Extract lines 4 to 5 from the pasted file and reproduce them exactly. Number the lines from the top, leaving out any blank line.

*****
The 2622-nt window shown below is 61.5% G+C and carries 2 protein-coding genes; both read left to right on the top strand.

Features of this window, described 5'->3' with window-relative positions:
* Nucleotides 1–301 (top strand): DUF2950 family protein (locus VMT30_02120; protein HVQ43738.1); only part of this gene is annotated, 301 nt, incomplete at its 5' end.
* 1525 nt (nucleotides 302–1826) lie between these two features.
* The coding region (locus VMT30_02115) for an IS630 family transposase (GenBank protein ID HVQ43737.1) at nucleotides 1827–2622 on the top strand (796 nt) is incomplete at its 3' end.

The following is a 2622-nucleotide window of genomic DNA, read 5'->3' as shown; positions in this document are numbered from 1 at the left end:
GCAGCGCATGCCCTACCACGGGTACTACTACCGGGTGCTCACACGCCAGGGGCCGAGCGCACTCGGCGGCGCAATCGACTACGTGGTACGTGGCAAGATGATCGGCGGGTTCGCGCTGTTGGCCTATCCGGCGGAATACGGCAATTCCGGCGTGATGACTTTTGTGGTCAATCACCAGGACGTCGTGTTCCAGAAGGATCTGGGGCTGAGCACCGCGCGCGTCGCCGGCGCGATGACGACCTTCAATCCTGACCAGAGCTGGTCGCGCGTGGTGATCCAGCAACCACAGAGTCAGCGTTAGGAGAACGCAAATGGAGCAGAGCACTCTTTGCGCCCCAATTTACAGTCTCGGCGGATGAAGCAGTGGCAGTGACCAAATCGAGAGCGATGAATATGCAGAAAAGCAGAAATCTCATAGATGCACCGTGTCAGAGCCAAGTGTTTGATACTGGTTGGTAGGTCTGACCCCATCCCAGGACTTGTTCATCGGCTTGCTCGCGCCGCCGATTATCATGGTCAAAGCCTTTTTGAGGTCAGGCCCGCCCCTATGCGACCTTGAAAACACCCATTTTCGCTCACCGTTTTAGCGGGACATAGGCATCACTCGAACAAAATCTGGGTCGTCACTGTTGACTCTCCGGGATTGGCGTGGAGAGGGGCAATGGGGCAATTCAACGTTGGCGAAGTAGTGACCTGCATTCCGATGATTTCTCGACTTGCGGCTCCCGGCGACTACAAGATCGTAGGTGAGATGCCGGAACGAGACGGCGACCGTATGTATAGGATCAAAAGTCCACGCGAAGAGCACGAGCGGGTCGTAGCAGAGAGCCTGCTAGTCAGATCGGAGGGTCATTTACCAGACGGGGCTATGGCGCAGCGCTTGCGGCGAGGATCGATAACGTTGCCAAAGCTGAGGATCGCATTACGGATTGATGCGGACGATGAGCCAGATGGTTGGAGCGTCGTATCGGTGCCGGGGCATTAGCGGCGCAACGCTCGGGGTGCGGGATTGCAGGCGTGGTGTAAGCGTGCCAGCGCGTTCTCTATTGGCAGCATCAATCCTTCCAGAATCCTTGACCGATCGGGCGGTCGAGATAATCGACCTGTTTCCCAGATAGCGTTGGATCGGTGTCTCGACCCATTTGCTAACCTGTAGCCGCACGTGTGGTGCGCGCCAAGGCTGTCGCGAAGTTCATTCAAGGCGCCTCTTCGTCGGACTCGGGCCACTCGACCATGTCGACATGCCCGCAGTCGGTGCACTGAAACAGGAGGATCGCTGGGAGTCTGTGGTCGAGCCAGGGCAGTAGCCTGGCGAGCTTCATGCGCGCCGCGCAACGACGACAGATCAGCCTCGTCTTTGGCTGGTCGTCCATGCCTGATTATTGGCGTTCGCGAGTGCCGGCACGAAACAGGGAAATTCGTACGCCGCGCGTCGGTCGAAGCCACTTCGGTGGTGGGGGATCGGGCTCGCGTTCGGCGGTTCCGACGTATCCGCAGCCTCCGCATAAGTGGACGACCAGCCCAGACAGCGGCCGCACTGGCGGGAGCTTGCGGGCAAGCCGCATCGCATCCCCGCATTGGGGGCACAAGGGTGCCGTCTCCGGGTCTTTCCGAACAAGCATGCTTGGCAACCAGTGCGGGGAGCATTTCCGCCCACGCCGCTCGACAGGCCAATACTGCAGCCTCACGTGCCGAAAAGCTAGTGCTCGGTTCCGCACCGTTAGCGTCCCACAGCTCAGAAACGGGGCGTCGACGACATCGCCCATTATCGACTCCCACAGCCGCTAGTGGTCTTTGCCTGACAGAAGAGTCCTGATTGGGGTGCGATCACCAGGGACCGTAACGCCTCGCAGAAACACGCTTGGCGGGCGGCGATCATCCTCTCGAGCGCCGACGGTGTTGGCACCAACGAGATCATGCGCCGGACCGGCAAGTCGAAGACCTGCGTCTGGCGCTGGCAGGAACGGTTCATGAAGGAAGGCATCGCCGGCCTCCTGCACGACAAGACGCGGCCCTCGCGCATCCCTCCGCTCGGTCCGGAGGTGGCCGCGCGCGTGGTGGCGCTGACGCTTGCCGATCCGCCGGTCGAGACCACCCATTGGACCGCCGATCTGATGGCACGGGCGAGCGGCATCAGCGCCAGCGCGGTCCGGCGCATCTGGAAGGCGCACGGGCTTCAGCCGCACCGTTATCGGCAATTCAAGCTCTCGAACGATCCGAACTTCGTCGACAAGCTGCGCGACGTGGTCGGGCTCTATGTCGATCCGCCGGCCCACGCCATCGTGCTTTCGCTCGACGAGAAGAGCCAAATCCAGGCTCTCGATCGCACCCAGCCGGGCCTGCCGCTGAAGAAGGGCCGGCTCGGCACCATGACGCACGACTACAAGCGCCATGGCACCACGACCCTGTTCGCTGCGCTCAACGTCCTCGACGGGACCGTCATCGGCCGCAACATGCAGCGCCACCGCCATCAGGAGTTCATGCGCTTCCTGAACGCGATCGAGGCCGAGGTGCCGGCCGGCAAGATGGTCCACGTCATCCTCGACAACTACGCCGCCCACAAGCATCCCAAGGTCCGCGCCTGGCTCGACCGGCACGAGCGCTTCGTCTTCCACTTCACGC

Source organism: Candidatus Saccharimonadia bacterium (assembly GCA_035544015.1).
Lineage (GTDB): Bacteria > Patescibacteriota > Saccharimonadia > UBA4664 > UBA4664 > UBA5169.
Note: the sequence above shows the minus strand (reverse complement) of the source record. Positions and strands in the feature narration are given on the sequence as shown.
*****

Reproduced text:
* 1525 nt (nucleotides 302–1826) lie between these two features.
* The coding region (locus VMT30_02115) for an IS630 family transposase (GenBank protein ID HVQ43737.1) at nucleotides 1827–2622 on the top strand (796 nt) is incomplete at its 3' end.